Afghans hold candlelight vigil for slain Japanese doctor

TAMEEM AKHGAR
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Afghanistan

An Afghan man lights a candle in front of a portrait of Tetsu Nakamura, a Japanese physician engaged in aid work who was killed Wednesday, Dec. 4 in a shooting in eastern Afghanistan, during a vigil in Kabul, Afghanistan on Thursday, Dec. 5, 2019. (AP Photo/Altaf Qadri)

KABUL, Afghanistan (AP) — Afghans, shocked at the killing of a beloved Japanese physician who was gunned down along with five Afghans in a roadside shooting the previous day, held a candlelight vigil in the capital Kabul on Thursday.

Scores of activists, carrying banners emblazoned with Tetsu Nakamura’s picture, condemning his death and calling him a hero, gathered in the well-guarded Wazir Akbar Khan neighborhood of Kabul, in a square near the Japanese Embassy. Some of the participants carried Japanese flags, while others carried flowers and the Afghan flag.

“When we heard the news yesterday my whole family was crying,” said Farida Nikzad, an activist at the vigil. “The people who did this are the enemies of Afghanistan, who are against the development of this country.”

Nakamura was killed in a roadside shooting Wednesday on his way to Jalalabad, the capital of Nangarhar province. The 73-year-old physician had been in Afghanistan since 2008 and had taken the lead in water projects in rural areas. His services to the people earned him the nickname “Uncle Murad.”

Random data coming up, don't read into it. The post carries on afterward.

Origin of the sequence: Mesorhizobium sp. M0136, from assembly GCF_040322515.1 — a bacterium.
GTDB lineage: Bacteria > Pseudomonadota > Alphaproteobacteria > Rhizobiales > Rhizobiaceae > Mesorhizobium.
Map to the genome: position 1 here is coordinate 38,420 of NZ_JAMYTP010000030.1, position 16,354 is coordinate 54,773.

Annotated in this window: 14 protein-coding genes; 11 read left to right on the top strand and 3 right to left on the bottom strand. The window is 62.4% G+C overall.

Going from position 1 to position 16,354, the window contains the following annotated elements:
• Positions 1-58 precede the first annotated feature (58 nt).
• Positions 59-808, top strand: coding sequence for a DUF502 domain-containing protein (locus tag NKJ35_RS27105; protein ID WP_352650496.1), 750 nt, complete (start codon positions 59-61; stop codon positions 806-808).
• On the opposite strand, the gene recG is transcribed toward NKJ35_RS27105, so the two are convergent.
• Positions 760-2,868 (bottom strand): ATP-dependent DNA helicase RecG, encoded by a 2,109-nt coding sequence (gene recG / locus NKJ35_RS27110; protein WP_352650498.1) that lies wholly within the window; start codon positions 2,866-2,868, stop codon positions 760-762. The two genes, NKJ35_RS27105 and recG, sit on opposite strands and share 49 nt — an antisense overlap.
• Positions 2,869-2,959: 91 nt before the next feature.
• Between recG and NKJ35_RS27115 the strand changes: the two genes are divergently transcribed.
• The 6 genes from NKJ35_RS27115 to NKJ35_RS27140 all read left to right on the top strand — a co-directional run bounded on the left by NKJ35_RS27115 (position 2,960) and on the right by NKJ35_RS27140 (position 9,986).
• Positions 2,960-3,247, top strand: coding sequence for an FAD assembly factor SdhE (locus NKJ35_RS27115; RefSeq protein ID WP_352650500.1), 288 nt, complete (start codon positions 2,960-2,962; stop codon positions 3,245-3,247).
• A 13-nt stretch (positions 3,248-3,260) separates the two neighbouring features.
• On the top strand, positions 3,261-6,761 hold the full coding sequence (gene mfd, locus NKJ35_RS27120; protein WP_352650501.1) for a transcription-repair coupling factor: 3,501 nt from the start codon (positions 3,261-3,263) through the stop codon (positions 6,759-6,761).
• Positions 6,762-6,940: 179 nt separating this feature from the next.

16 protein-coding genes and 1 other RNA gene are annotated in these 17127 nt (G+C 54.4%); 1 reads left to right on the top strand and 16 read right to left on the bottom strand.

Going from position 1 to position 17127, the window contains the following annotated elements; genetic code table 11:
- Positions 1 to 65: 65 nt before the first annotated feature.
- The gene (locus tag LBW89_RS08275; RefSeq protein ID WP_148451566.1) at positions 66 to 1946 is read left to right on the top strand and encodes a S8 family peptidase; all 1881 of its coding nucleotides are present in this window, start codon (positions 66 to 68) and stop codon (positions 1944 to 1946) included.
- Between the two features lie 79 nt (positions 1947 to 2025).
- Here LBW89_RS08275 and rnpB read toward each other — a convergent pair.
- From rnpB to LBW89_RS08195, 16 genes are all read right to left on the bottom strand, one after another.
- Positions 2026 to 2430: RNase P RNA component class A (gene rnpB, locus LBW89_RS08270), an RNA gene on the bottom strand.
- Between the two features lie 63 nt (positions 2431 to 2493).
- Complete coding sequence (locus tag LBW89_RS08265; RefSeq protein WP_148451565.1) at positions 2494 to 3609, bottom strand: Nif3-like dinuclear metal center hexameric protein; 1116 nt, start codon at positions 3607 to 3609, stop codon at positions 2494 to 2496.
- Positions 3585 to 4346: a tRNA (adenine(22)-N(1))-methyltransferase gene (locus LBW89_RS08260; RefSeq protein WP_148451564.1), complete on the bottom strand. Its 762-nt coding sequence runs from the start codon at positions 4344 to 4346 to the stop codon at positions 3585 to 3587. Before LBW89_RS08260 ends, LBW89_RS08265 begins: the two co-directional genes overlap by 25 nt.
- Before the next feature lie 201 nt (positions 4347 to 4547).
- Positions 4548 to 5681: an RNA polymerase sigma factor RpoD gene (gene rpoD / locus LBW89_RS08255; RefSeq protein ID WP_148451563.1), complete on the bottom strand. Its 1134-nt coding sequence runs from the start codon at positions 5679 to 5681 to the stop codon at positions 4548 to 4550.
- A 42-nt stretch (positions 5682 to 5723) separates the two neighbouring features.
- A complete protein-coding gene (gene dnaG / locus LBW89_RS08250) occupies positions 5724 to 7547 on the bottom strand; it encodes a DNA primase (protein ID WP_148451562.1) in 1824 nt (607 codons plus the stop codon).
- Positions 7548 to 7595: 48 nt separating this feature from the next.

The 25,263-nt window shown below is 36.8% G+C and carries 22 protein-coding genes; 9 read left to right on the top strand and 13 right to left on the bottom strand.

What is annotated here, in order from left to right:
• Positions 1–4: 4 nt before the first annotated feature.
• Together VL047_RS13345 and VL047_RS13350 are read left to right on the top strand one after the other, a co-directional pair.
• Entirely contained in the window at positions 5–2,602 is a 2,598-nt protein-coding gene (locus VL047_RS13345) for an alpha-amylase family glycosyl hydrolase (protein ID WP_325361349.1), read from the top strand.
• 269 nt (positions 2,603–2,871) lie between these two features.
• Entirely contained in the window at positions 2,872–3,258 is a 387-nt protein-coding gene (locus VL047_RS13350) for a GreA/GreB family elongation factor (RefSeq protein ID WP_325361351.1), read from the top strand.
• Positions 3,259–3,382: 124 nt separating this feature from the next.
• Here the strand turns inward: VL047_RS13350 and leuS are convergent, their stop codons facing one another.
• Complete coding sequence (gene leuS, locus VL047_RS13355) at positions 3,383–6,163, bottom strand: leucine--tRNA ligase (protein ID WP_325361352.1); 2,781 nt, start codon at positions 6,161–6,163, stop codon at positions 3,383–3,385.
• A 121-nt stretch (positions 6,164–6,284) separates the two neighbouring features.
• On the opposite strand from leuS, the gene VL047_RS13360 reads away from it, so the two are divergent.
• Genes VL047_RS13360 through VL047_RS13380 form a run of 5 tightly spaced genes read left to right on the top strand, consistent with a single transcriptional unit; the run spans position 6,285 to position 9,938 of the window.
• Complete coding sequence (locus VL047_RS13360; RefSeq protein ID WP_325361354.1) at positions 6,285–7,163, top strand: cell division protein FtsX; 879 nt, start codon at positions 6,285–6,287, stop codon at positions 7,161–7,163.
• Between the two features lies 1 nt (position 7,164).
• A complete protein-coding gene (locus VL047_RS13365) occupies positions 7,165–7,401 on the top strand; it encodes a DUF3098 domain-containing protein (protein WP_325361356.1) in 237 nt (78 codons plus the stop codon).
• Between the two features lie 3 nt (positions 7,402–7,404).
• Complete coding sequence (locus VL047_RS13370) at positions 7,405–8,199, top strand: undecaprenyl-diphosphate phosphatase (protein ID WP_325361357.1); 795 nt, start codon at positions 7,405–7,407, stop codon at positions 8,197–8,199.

The Taliban issued a statement soon after the shooting denying responsibility for the attack. Police say their investigation is still looking for those behind the attack.

The Taliban control or hold sway over nearly half of Afghanistan, staging near-daily attacks that target Afghan forces and government officials but also kill scores of civilians.

At the vigil, speakers asked the government to name a university or prominent place in eastern Nangarhar province for Nakamura “so that we may always remember him.”

Nakamura had previously been given honorary Afghan citizenship for his work in rural communities. When Nakamura arrived in Afghanistan in 2008 he replaced a colleague who had been kidnapped and killed by Taliban insurgents.

“The vigil shows our respect and love for him and our shame that we couldn’t save him,” said Nikzad, the activist.

Hundreds of social media posts also expressed sorrow and outrage over the attack.

One post carried a drawing of Nakamura with the words: “Sorry we couldn’t save you Nakamura.”